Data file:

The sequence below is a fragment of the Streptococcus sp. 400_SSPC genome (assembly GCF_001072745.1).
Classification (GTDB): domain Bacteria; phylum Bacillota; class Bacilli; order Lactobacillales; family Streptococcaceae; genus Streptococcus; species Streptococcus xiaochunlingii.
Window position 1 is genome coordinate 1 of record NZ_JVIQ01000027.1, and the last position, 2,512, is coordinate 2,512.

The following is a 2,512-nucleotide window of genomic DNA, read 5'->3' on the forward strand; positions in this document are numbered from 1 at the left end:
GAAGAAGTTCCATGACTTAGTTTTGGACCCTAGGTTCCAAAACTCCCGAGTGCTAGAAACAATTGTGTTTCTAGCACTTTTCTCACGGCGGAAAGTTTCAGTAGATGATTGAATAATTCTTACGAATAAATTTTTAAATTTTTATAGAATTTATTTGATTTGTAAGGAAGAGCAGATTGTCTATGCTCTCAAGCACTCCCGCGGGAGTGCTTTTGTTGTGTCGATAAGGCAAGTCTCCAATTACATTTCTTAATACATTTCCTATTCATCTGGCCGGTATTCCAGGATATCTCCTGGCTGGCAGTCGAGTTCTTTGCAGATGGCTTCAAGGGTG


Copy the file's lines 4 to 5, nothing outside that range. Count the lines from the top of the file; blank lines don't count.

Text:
The following is a 2,512-nucleotide window of genomic DNA, read 5'->3' on the forward strand; positions in this document are numbered from 1 at the left end:
GAAGAAGTTCCATGACTTAGTTTTGGACCCTAGGTTCCAAAACTCCCGAGTGCTAGAAACAATTGTGTTTCTAGCACTTTTCTCACGGCGGAAAGTTTCAGTAGATGATTGAATAATTCTTACGAATAAATTTTTAAATTTTTATAGAATTTATTTGATTTGTAAGGAAGAGCAGATTGTCTATGCTCTCAAGCACTCCCGCGGGAGTGCTTTTGTTGTGTCGATAAGGCAAGTCTCCAATTACATTTCTTAATACATTTCCTATTCATCTGGCCGGTATTCCAGGATATCTCCTGGCTGGCAGTCGAGTTCTTTGCAGATGGCTTCAAGGGTG